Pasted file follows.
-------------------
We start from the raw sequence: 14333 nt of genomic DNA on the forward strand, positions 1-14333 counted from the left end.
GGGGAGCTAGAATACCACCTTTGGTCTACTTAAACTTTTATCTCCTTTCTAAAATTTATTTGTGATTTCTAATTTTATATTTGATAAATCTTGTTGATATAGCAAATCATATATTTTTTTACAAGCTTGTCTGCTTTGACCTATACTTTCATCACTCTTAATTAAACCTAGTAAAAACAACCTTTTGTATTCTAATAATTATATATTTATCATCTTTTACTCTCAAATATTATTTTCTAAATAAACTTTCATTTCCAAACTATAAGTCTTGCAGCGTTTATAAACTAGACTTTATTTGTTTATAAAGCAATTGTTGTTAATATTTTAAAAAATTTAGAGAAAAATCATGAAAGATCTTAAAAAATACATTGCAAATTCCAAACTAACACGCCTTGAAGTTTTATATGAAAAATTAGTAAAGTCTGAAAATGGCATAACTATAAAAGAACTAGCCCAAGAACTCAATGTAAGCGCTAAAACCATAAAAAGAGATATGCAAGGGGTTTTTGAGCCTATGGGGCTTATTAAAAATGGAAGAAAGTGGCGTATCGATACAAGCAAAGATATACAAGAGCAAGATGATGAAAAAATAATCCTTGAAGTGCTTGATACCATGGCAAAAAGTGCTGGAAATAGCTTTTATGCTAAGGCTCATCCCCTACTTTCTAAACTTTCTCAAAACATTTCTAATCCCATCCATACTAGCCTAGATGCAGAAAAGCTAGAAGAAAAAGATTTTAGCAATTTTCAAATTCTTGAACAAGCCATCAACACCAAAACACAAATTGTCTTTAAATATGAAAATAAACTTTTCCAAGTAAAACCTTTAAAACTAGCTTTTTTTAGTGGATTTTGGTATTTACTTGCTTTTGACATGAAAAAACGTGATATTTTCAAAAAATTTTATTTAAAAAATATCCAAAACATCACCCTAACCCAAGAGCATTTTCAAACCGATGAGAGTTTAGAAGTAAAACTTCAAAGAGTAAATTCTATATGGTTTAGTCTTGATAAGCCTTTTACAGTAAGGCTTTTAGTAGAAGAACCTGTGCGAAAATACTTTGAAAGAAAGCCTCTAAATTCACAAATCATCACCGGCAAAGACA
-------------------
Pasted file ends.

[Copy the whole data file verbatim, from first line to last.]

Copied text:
We start from the raw sequence: 14333 nt of genomic DNA on the forward strand, positions 1-14333 counted from the left end.
GGGGAGCTAGAATACCACCTTTGGTCTACTTAAACTTTTATCTCCTTTCTAAAATTTATTTGTGATTTCTAATTTTATATTTGATAAATCTTGTTGATATAGCAAATCATATATTTTTTTACAAGCTTGTCTGCTTTGACCTATACTTTCATCACTCTTAATTAAACCTAGTAAAAACAACCTTTTGTATTCTAATAATTATATATTTATCATCTTTTACTCTCAAATATTATTTTCTAAATAAACTTTCATTTCCAAACTATAAGTCTTGCAGCGTTTATAAACTAGACTTTATTTGTTTATAAAGCAATTGTTGTTAATATTTTAAAAAATTTAGAGAAAAATCATGAAAGATCTTAAAAAATACATTGCAAATTCCAAACTAACACGCCTTGAAGTTTTATATGAAAAATTAGTAAAGTCTGAAAATGGCATAACTATAAAAGAACTAGCCCAAGAACTCAATGTAAGCGCTAAAACCATAAAAAGAGATATGCAAGGGGTTTTTGAGCCTATGGGGCTTATTAAAAATGGAAGAAAGTGGCGTATCGATACAAGCAAAGATATACAAGAGCAAGATGATGAAAAAATAATCCTTGAAGTGCTTGATACCATGGCAAAAAGTGCTGGAAATAGCTTTTATGCTAAGGCTCATCCCCTACTTTCTAAACTTTCTCAAAACATTTCTAATCCCATCCATACTAGCCTAGATGCAGAAAAGCTAGAAGAAAAAGATTTTAGCAATTTTCAAATTCTTGAACAAGCCATCAACACCAAAACACAAATTGTCTTTAAATATGAAAATAAACTTTTCCAAGTAAAACCTTTAAAACTAGCTTTTTTTAGTGGATTTTGGTATTTACTTGCTTTTGACATGAAAAAACGTGATATTTTCAAAAAATTTTATTTAAAAAATATCCAAAACATCACCCTAACCCAAGAGCATTTTCAAACCGATGAGAGTTTAGAAGTAAAACTTCAAAGAGTAAATTCTATATGGTTTAGTCTTGATAAGCCTTTTACAGTAAGGCTTTTAGTAGAAGAACCTGTGCGAAAATACTTTGAAAGAAAGCCTCTAAATTCACAAATCATCACCGGCAAAGACA